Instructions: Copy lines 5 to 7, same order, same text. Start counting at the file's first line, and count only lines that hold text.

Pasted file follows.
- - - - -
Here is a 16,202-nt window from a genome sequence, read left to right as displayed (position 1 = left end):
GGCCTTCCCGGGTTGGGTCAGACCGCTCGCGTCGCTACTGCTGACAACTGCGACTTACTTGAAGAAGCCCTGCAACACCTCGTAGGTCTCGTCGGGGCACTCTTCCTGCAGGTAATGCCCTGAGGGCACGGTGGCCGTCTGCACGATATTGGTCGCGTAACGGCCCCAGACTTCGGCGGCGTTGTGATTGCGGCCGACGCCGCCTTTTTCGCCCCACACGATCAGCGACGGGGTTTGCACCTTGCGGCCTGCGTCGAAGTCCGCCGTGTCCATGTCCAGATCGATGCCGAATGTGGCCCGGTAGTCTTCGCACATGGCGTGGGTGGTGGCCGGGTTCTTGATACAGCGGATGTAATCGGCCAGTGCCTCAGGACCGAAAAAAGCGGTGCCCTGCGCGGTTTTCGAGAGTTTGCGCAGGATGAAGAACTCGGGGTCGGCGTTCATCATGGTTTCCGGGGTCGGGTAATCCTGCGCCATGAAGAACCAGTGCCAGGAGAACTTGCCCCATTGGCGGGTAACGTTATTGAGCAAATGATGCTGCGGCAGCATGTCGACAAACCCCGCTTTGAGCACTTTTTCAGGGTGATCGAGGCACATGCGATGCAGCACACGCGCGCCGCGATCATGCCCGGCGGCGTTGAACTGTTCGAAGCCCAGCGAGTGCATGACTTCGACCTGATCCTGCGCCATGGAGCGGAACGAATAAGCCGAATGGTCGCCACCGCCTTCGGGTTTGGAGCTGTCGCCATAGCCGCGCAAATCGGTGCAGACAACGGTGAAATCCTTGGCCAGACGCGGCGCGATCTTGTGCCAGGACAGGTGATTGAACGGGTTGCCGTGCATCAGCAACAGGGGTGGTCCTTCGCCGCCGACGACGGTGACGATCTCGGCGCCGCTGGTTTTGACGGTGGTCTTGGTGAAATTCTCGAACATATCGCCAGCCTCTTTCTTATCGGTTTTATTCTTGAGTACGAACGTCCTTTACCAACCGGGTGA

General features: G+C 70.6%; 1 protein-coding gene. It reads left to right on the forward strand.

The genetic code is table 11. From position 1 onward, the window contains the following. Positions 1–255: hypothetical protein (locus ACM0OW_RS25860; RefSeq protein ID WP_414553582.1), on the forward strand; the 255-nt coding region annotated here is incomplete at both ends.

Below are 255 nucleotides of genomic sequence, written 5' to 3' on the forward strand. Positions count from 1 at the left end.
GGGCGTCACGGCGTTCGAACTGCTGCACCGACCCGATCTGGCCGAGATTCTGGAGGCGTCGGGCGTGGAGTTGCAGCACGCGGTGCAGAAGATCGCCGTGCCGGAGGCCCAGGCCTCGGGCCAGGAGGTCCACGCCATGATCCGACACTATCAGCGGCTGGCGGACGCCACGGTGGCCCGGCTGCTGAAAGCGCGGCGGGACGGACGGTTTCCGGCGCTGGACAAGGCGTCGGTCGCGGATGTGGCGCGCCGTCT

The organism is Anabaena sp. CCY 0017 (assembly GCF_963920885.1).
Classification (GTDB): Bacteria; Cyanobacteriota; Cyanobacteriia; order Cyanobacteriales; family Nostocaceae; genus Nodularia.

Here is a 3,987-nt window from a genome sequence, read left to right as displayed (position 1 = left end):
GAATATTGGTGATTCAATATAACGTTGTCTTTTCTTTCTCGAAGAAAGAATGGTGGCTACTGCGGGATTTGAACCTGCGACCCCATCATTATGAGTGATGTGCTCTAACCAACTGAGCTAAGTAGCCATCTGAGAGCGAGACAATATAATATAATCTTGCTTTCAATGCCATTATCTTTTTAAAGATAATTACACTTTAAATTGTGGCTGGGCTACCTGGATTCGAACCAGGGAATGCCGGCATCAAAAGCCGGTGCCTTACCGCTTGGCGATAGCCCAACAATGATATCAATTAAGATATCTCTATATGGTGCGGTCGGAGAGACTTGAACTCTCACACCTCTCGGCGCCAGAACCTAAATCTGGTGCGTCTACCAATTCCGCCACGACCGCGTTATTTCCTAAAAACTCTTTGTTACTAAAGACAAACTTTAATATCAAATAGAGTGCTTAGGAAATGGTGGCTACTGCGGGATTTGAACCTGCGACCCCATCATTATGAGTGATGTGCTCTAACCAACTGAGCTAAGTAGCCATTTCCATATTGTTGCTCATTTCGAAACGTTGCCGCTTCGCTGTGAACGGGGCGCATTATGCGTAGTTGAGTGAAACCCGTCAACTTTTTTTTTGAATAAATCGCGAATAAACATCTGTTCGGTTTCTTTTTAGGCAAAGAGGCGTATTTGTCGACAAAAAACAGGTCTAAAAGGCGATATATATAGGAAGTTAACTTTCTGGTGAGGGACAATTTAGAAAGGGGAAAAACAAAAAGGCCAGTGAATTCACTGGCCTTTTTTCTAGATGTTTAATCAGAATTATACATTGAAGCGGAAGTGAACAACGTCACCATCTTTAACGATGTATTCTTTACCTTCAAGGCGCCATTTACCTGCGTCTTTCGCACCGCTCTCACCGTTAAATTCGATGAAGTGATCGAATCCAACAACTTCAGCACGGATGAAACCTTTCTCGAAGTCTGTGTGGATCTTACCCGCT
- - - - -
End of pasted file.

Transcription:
Below are 255 nucleotides of genomic sequence, written 5' to 3' on the forward strand. Positions count from 1 at the left end.
GGGCGTCACGGCGTTCGAACTGCTGCACCGACCCGATCTGGCCGAGATTCTGGAGGCGTCGGGCGTGGAGTTGCAGCACGCGGTGCAGAAGATCGCCGTGCCGGAGGCCCAGGCCTCGGGCCAGGAGGTCCACGCCATGATCCGACACTATCAGCGGCTGGCGGACGCCACGGTGGCCCGGCTGCTGAAAGCGCGGCGGGACGGACGGTTTCCGGCGCTGGACAAGGCGTCGGTCGCGGATGTGGCGCGCCGTCT

The organism is Anabaena sp. CCY 0017 (assembly GCF_963920885.1).